Tareq S. Hajjaj
Mondoweiss / May 18, 2023
The five-day Israeli assault on Gaza killed 33 people. The majority of them were civilians, six of them children. But for Israel, they are simply “collateral damage.”
It’s quiet now in Gaza after five terrifying days of Israeli bombardment between May 9 to May 13, which killed 33 people, including six children. As the aftermath of the assault sets in, people who have been locked in their homes for the better part of a week are eager to walk freely outdoors. Crowds spill into the streets and observe the spectacle of destruction wrought by the Israeli airstrikes.
Families will take their kids to the few free parks that can be found in Gaza, and maybe if they can, they will buy them a shawarma sandwich to try and relieve the pressures of war.
A total of 2,041 houses across the Gaza Strip were damaged during the airstrikes, while 31 buildings were completely destroyed, 93 families were made homeless, and 128 homes became uninhabitable, according to a report by the government media office.
Even though their lives were turned upside down last week, everything was back to normal after a ceasefire was reached at 10 p.m. on Saturday, May 13. But some people’s lives were forever changed during those five days. As in every previous war, people in Gaza must endure the lists of the dead, the injured, and the destroyed houses. But beyond this, many more in Gaza must live with the sorrow and pain of losing their loved ones. Onderkant formulier
“I’m the one who was killed. My heart was destroyed and torn apart, and nothing is going to repair it,” Mohammed Saed told Mondoweiss, mourning his fiance, Dania Adas.
Dania, 19, was sleeping in her home when she was killed mere months before she was going to start a family with Mohammed. Dania is one of the many Palestinian civilians killed in Gaza, described by Israel as “collateral damage.”
She was killed alongside her sister Iman, 17, in the al-Nakheel area east of al-Shuja’iyya, in an airstrike targeting senior PIJ leader Khalil al-Bahtini, whose 4-year-old daughter, Hajer, and his 40-year-old wife, Laila Hiji, were also killed in the strike.
A wedding interrupted
While Dania and Iman are mourned by their family, Dania’s fiancé, Mohammed, is caught up in his own grief. Both of them had committed that nothing would separate them but death as a way of showing their love for each other. On the same night of her death, Mohammed and Dania had stayed up late talking and planning for their future. They had already picked out names for their future children.
He now sits amid the rubble in the same living room where he and Dania had spent their last night together, sobbing and squeezing the couch with both hands. Dania’s father, Alaa Adas, attempts to calm him down. Mohammed hugs him and keeps crying.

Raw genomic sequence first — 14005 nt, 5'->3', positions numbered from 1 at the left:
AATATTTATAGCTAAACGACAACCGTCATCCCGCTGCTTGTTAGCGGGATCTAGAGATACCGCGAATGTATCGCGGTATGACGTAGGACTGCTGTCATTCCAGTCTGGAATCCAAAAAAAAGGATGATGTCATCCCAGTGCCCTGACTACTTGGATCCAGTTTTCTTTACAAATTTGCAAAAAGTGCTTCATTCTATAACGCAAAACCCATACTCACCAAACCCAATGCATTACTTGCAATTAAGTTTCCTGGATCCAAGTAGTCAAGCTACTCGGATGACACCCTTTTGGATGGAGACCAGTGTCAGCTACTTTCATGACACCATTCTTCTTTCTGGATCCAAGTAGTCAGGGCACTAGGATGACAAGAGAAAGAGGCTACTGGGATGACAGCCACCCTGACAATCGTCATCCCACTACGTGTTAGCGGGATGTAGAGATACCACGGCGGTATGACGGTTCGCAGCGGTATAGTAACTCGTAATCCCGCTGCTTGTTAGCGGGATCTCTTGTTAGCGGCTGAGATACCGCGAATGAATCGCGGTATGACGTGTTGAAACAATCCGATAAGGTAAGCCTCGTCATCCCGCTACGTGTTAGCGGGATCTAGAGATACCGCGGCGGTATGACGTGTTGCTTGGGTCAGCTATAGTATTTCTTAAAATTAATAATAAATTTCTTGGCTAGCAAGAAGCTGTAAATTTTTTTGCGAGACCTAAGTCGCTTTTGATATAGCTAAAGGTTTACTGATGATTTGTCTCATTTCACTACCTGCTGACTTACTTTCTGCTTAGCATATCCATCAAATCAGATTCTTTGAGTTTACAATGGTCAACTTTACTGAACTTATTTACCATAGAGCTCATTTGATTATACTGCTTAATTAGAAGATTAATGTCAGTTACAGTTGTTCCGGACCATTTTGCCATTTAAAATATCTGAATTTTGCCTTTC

“Her smile was everything to me, she was my dream,” he says. “Even after a billion years I won’t be able to forget a single thing about her.”
They would have been married on June 26.
On the night of the airstrike at 5 a.m. on Tuesday, May 9, Ala Adas’s bedroom door was ripped from its hinges.
“I ran to the girls’ room,” he tells Mondoweiss. “But the dust blinded me. I reached the room, but it was destroyed, and I could only find rubble. I called out loudly, ‘Dania, Iman,’ over and over again, but there was no answer.”
“This is her pillow,” he says, holding the blood-stained pillow that belonged to his daughter. “They were sleeping happily. They were both killed, my home butterflies.”
“I started digging through the rubble and finally found my daughters over here,” he continues as he stands in the middle of the destroyed house, pointing at the place where he found Dania. “I found her pillow, and it was covered in her blood, I kept digging until I reached her, but she wasn’t breathing.” The father took a deep breath in an attempt to stifle his sadness.
He kept trying to find his other daughter, Iman, until he finally found her clutching her doll under the rubble.
‘Scared to death‘
Mohammed Dawoud, 36, lives with his family of two children. His 4-year-old son, Tamim, was born with a heart issue requiring open heart surgery at six months old. Tamim’s condition remained stable after the operation, and he was able to join kindergarten this year. He and his 7-year-old sister, Judi, have filled their parents with joy.
In the al-Rimal neighborhood west of Gaza City, the apartment building next to the Dawoud family’s home was hit in an Israeli airstrike targeting another PIJ leader.
“When Tamim heard the bomb in the next building, he was terrified and screamed in fear,” Mohammed says. “He put his little hands on his chest, and then he turned silent for a while. After that, his face turned to blue, and he died before we could arrive at the hospital.”
Tamim was one of six children who were killed in the five days of Israeli attacks. But he was not hit by shrapnel or buried under the rubble. His heart simply could not handle the horror of the sound of Israeli bombardment.
Yet Mohammed says that the heart issue is not the reason for his death. “Many people live a long life with heart issues and can control their lives,” he asserts. “But the sound was terrifying even for adults. The scene next to our building, with the ambulances and the civil defense teams who pulled the martyrs out of the rubble, all of could be heard. The fear gripped his little heart, and it couldn’t bear it.”
Walking into his son’s room and holding his toys and bag a week after his death, Mohammed still can’t believe that his son has died.
“I can’t believe that I lost my beautiful boy,” he says. “He could have lived happily and enjoyed a future. But the Israeli bombs scared him to death.”
Tareq S. Hajjaj is the Mondoweiss Gaza Correspondent, and a member of Palestinian Writers Union